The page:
Stockholm A-Z: Parklife

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As a visitor to Stockholm, one of the first things many notice is just how green it is. The 400 parks in Stockholm make up about 40% of the land in the region so it’s not surprising.

One of the unique things about Stockholm’s parks stems from the 1930’s when city planners introduced the idea that parks should be functional and be used actively for play, picnic, demonstrations, theatre and socializing. The concept of Park Theatre was a central part of this and today in many parks, free open air theatre performances are offered to city dwellers. This approach to park-building became later known as ‘the Stockholm Style’.

Two of the oldest parks in Stockholm are Kungssträdgården in Norrmalm and Humlegården in Östermalm. Both were originally gardens where fruit and vegetables were grown and they became public parks in the 1800’s. Today, they both provide escape from the buzz of the city as you sit on a park bench, eat an icecream and enjoy the view.

The 1800’s were a time of park development in Stockholm. On Södermalm, Vitabergsparken startled to be built on a hill. At that time an impoverished shanty town existed on the hill and, though many of the houses were removed, a few still exist today. This is a popular park with picnickers and sunbathers and those playing the Swedish stick-throwing game of kubb. It’s well worth it to go to the Park Theatre here and watch a play or listen to some live music of a summer’s evening.

If you visit Stockholm City Hall, why not extend your stay by strolling along the water’s edge along Norr Mälarstrand to Rålambshovsparken. Along this trail, you’ll find many cafés and restaurants and benches to relax on. Rålambshovsparken is a park for picnicking and playing sports. Here you can play or watch basketball, boule, football, rounders, volleyball. There’s also a skateboard park where death-defying stunts can be witnessed, and an amphitheater for park theater and live music. Just a little step beyond the park and you will find Smeduddsbadet, one of Stockholm’s many beaches.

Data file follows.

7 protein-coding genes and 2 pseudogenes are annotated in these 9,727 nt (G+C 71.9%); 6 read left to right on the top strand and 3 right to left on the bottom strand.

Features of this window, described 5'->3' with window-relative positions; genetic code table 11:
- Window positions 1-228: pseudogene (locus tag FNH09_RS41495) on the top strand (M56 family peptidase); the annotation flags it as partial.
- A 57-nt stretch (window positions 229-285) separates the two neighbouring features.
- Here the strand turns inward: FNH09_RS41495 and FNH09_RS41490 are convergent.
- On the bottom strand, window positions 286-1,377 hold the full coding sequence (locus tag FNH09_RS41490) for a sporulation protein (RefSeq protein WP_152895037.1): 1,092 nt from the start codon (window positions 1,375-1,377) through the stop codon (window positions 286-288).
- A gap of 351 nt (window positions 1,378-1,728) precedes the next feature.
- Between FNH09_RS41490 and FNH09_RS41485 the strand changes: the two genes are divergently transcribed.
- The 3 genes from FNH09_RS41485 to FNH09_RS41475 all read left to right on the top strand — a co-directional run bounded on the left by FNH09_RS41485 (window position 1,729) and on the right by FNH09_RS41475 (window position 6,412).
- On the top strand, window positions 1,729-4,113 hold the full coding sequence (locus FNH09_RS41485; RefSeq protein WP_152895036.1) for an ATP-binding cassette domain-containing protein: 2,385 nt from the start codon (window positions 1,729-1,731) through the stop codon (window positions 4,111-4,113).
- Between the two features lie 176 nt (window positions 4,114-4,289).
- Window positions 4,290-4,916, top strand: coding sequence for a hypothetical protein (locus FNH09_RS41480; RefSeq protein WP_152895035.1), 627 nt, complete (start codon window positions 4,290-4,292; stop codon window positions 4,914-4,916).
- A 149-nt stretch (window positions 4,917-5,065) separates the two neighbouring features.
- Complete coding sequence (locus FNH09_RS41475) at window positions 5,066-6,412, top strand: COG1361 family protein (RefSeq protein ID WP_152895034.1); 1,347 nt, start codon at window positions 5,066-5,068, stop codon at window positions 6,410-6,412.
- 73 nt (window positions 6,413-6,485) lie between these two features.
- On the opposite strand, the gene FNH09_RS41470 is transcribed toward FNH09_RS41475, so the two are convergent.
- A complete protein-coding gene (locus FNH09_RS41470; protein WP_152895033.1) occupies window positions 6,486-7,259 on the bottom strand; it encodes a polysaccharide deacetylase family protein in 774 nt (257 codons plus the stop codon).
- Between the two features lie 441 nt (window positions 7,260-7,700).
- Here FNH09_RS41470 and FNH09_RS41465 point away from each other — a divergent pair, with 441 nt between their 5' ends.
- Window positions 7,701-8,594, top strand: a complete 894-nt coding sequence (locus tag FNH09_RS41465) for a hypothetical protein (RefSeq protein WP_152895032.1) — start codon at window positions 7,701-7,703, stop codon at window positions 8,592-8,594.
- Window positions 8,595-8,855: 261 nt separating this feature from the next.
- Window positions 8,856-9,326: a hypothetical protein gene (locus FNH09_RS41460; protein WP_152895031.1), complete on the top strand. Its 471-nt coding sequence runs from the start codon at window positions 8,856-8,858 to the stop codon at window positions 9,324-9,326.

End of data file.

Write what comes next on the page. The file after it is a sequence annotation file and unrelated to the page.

For Baroque style parks, nothing beats the park at Drottningholm’s Palace, just outside of the city. This is the residence of the Royal Family and it is surrounded by wonderful structured gardens from the 1600’s and English parkland from the1700’s. There’s also a cafe here, a dog island, a theatre and a Chinese pavilion.

In the north of Stockholm, you will find one of the city’s biggest parks – Hagaparken. This park used to be the place where the royal sheep would graze. Today, the sheep are gone but the park still boasts lakes, lawns, pavilions, palaces, cafés, temples, trails and ruins. The official residence of Crown Princess Victoria is also located here.

One of the most popular park destinations for Stockholmers is Djurgården. This pleasure island offers museums, fun fair, cafés, beaches, restaurants, trails and art galleries. Here you will also find Rosendalsträdgård which is a popular, high-end nursery selling plants, fruit and vegetables and flowers. Grabbing a cup of coffee in one of the green houses or picnicking in the orchard are popular summer weekend activities. In the winter, visiting the market and drinking hot chocolate over an open fire is rather relaxing.

For more information about Stockholm’s parks: http://www.stockholm.se

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